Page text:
Why Councilman Cate Likely Won’t Be Prosecuted for Helping Out Soccer City

by on October 18, 2017 · 0 comments

in San Diego

City Councilman Chris Cate’s admission of his decision to pass along a confidential legal memo to a lobbyist working for the backers of the Soccer City development proposal has been at the center of controversy in recent days.

Cate and his PR guy say the decision to share was a necessary part of gathering information to make an informed decision. Except it would appear the Councilman had already taken a stance since his photograph appears alongside a supportive quote with other project backers at GoalSD.com. And lobbyist Craig Benedetto, who received the memo–stamped “confidential”–donated to and raised funds for Cate earlier this year.

Image of Councilman Cate praising SoccerCity development at GoalSD website. What more do you need to know?

The City Attorney says she believes a misdemeanor offense was committed and referred the case to the County District Attorney’s office. And there it will die, despite compelling evidence Cate violated San Diego Municipal Code section 27.3564(e).

No judge or jury will ever hear the evidence or the Councilman’s defense. Such is the power of the County DA, a position currently held by appointee and heir apparent Summer Stephan.

Her ascension to the top prosecutor’s job was carefully orchestrated by Bonnie Dumanis, who stepped down to run for the District 4 County Supervisor seat held by term-limited Ron Roberts.

Summer Stephan and her establishment friends, via SDASD Twitter

Appointee Stephan will have all the advantages of incumbency in running for County DA in June 2018. The usual suspects in San Diego’s downtown cabal have all lined up to support her, and one need look no further than how the protection likely to be afforded Councilman Cate should be considered Exhibit A to understand why.

San Diego City Attorney Mara Elliott felt compelled to make her case as to why Cate’s actions were wrong in an op-ed at the Union-Tribune, following a bunch of “so what?” type of responses.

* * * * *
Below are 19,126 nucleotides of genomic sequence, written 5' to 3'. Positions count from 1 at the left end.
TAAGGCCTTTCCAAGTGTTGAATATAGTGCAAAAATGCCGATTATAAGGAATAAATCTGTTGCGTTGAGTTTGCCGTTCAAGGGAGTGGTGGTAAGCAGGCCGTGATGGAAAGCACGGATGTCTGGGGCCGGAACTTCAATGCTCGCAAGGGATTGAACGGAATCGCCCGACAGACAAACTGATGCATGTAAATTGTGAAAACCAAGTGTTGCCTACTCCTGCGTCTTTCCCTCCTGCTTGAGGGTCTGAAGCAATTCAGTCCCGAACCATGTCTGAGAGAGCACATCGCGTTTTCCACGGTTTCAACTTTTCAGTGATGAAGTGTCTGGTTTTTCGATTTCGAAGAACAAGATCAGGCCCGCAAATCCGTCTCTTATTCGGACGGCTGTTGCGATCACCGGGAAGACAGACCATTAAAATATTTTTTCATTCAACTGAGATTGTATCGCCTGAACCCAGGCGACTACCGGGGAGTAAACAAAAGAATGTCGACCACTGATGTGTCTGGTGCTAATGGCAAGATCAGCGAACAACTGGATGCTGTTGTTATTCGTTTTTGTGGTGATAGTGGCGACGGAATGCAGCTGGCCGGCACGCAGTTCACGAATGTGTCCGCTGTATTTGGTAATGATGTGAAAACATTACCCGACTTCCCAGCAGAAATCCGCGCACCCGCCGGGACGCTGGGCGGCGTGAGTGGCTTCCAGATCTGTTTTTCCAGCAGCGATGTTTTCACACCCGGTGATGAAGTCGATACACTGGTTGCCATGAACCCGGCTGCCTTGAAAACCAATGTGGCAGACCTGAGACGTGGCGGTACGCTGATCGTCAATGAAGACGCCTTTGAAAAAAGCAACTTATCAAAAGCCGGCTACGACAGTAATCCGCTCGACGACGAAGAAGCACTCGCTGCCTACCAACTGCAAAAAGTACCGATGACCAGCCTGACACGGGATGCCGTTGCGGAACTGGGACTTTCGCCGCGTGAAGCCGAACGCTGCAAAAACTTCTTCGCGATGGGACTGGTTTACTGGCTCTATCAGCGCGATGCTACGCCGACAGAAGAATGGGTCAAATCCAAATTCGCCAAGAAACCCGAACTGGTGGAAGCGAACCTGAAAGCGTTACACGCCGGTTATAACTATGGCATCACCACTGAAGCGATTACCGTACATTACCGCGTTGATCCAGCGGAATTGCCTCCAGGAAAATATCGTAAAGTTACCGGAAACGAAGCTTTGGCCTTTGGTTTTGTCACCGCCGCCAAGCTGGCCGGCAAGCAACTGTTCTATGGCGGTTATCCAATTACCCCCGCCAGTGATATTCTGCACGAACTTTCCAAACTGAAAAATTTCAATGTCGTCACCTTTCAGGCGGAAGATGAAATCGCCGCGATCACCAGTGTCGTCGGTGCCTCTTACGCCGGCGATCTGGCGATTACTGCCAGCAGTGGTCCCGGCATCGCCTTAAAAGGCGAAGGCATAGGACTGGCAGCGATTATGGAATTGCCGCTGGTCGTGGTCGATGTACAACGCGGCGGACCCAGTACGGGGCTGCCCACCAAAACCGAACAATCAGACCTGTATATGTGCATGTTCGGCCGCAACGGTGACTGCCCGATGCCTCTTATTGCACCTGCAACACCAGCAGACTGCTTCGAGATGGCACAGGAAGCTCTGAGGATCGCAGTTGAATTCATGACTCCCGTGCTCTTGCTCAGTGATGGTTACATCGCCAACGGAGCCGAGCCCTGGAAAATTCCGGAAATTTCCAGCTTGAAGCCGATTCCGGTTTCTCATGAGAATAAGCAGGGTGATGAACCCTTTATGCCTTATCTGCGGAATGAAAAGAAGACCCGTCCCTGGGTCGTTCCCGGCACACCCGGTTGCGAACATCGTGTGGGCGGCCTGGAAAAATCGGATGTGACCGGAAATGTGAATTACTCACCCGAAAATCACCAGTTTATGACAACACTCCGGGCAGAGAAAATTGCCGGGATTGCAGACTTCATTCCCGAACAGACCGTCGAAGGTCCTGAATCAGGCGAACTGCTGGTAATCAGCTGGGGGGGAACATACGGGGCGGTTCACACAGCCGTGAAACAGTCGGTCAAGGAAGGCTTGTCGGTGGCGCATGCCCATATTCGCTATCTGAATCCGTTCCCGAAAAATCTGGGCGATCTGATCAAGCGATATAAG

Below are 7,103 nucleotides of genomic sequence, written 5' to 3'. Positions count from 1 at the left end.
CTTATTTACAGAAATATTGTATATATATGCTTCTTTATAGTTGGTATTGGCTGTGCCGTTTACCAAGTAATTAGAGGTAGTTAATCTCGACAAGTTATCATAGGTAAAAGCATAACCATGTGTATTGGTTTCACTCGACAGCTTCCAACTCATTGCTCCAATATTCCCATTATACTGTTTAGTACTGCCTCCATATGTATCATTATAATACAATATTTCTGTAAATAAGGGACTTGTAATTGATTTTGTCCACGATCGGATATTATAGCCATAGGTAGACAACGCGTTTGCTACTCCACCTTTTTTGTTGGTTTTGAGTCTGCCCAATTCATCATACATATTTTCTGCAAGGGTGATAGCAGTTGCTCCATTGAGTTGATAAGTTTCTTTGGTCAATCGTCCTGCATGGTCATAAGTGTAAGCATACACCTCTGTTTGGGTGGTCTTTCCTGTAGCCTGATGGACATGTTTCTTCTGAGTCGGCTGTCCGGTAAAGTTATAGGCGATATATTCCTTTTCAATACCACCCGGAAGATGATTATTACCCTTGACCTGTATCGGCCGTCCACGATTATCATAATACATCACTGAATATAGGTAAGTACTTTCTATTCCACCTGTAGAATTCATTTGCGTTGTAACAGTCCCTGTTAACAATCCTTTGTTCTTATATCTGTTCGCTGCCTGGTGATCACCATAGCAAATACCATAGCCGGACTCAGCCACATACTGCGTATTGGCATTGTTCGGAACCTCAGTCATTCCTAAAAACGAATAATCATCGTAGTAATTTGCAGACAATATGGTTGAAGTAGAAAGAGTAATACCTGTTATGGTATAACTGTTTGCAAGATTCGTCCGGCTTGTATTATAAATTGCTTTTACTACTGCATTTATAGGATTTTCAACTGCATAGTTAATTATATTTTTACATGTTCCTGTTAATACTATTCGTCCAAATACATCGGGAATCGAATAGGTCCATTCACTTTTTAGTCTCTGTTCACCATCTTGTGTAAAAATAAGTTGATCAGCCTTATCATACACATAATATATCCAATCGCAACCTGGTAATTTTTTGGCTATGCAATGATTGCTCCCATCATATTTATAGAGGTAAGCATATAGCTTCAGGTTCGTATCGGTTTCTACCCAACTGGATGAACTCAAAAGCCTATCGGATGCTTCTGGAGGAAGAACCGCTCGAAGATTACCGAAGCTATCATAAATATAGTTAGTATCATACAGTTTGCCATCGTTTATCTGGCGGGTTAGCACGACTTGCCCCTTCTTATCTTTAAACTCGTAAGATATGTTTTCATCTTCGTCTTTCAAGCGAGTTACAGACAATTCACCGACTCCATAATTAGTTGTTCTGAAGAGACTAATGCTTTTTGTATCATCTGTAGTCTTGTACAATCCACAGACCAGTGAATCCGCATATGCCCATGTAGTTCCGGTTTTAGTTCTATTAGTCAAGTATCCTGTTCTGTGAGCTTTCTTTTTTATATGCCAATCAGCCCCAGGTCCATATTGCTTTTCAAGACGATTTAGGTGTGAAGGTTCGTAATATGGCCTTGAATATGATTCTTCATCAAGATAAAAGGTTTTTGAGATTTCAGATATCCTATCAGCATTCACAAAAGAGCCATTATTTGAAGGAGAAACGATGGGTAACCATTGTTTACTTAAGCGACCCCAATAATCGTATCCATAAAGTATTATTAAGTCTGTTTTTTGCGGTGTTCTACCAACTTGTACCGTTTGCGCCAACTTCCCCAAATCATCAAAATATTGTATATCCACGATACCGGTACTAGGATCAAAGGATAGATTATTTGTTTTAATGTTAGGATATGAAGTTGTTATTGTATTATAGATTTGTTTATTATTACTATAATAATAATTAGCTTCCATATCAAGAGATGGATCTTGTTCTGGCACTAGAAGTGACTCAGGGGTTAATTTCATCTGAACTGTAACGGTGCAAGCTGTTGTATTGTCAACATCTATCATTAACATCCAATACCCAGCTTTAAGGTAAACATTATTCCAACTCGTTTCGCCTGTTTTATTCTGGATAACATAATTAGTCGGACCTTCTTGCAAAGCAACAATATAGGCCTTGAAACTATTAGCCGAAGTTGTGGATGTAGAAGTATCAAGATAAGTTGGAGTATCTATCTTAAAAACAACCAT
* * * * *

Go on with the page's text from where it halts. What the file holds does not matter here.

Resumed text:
So what’s wrong with sharing the memo with a City Hall lobbyist if the intention was to have “the points clarified by all sides” because “the public has a right to know all points of view”?

First, it’s illegal. No single city employee can break the attorney-client privilege on behalf of the city. That can only be done by a vote of the City Council. It is also illegal for a council member to use city resources to help one side of an initiative campaign.

Second, nothing was clarified as a result of the leak, nor was the public made any the wiser. In the months since the memorandum was shared, there is no record that anyone other than the SoccerCity developers benefited from knowing “all of the points of view.”

Chris Cate’s (and Soccer City’s*) public relations consultant Tony Manolatos wrote an op-ed at Voice of San Diego suggesting that sharing the memo was a necessary part of the Councilman’s quest for understanding on the issue.

UPDATE: *Manolatos worked for backers of Mayor Kevin Faulconer’s plan to expand the San Diego Convention Center via a November 2017 special election. Had the City Council approved the idea (they didn’t), a measure concerning the proposed SoccerCity redevelopment of the Qualcomm Stadium property in Mission Valley would have also been on the ballot.

Manolatos use of the word “necessary” sets the stage for a possible defense argument, should this case ever end up in court.